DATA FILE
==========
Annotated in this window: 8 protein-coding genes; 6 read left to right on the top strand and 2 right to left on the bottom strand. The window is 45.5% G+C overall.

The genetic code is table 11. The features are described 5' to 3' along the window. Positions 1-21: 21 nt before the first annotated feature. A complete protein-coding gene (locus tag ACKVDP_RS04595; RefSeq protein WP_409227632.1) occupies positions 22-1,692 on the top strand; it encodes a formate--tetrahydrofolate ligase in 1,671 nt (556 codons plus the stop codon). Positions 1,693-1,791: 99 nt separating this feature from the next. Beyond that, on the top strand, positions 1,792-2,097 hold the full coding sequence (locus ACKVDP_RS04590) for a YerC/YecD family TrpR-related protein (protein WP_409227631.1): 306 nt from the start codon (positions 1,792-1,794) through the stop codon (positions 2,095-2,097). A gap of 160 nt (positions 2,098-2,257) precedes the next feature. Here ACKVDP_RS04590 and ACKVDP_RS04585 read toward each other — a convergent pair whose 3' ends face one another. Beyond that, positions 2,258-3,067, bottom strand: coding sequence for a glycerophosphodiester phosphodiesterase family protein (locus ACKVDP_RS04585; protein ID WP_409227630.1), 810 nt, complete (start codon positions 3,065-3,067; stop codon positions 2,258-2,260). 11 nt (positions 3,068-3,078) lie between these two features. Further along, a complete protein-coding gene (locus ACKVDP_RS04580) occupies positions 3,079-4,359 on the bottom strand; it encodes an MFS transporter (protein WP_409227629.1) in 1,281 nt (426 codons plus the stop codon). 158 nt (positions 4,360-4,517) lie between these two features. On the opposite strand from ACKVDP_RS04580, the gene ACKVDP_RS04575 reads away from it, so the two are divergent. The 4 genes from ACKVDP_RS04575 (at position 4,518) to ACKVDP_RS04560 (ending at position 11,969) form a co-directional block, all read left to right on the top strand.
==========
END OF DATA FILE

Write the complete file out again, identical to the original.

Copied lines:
Annotated in this window: 8 protein-coding genes; 6 read left to right on the top strand and 2 right to left on the bottom strand. The window is 45.5% G+C overall.

The genetic code is table 11. The features are described 5' to 3' along the window. Positions 1-21: 21 nt before the first annotated feature. A complete protein-coding gene (locus tag ACKVDP_RS04595; RefSeq protein WP_409227632.1) occupies positions 22-1,692 on the top strand; it encodes a formate--tetrahydrofolate ligase in 1,671 nt (556 codons plus the stop codon). Positions 1,693-1,791: 99 nt separating this feature from the next. Beyond that, on the top strand, positions 1,792-2,097 hold the full coding sequence (locus ACKVDP_RS04590) for a YerC/YecD family TrpR-related protein (protein WP_409227631.1): 306 nt from the start codon (positions 1,792-1,794) through the stop codon (positions 2,095-2,097). A gap of 160 nt (positions 2,098-2,257) precedes the next feature. Here ACKVDP_RS04590 and ACKVDP_RS04585 read toward each other — a convergent pair whose 3' ends face one another. Beyond that, positions 2,258-3,067, bottom strand: coding sequence for a glycerophosphodiester phosphodiesterase family protein (locus ACKVDP_RS04585; protein ID WP_409227630.1), 810 nt, complete (start codon positions 3,065-3,067; stop codon positions 2,258-2,260). 11 nt (positions 3,068-3,078) lie between these two features. Further along, a complete protein-coding gene (locus ACKVDP_RS04580) occupies positions 3,079-4,359 on the bottom strand; it encodes an MFS transporter (protein WP_409227629.1) in 1,281 nt (426 codons plus the stop codon). 158 nt (positions 4,360-4,517) lie between these two features. On the opposite strand from ACKVDP_RS04580, the gene ACKVDP_RS04575 reads away from it, so the two are divergent. The 4 genes from ACKVDP_RS04575 (at position 4,518) to ACKVDP_RS04560 (ending at position 11,969) form a co-directional block, all read left to right on the top strand.